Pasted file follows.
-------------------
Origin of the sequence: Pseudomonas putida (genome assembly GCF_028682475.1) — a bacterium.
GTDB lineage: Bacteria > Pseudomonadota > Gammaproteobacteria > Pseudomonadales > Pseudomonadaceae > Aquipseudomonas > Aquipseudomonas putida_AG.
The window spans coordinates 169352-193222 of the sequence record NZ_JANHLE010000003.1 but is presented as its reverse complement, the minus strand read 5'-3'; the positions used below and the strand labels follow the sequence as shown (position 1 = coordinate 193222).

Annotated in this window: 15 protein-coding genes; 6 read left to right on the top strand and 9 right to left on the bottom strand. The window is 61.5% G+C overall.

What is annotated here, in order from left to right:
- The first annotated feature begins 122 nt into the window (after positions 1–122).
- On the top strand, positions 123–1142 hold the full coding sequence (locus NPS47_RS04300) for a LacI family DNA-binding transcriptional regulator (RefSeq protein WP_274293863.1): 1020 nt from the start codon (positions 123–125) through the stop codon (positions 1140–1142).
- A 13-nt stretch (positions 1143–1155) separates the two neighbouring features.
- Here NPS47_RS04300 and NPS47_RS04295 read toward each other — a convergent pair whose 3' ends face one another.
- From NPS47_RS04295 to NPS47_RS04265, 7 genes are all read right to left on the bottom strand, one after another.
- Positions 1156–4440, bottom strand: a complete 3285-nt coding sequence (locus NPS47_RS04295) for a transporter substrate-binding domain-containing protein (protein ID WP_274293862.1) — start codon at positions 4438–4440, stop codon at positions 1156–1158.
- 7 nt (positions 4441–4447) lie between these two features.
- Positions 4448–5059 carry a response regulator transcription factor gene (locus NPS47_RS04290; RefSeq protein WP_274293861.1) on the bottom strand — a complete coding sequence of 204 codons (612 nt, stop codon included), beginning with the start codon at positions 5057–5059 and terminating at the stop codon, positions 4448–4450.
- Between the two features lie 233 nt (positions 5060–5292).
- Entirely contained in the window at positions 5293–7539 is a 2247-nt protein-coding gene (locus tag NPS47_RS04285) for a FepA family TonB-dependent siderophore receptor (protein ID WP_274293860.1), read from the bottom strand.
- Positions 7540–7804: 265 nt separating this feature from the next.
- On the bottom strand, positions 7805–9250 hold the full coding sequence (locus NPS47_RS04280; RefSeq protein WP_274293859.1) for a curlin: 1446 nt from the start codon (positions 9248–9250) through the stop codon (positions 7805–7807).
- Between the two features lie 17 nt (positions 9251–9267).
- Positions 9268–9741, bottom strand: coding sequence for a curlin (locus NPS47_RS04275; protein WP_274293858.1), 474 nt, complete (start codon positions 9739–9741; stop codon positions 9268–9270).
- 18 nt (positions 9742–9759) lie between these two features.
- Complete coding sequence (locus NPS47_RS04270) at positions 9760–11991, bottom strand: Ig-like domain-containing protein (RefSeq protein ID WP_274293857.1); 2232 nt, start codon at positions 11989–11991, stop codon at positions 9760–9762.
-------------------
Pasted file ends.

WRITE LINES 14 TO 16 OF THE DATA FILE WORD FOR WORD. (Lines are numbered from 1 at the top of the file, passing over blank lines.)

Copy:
- Between the two features lie 233 nt (positions 5060–5292).
- Entirely contained in the window at positions 5293–7539 is a 2247-nt protein-coding gene (locus tag NPS47_RS04285) for a FepA family TonB-dependent siderophore receptor (protein ID WP_274293860.1), read from the bottom strand.
- Positions 7540–7804: 265 nt separating this feature from the next.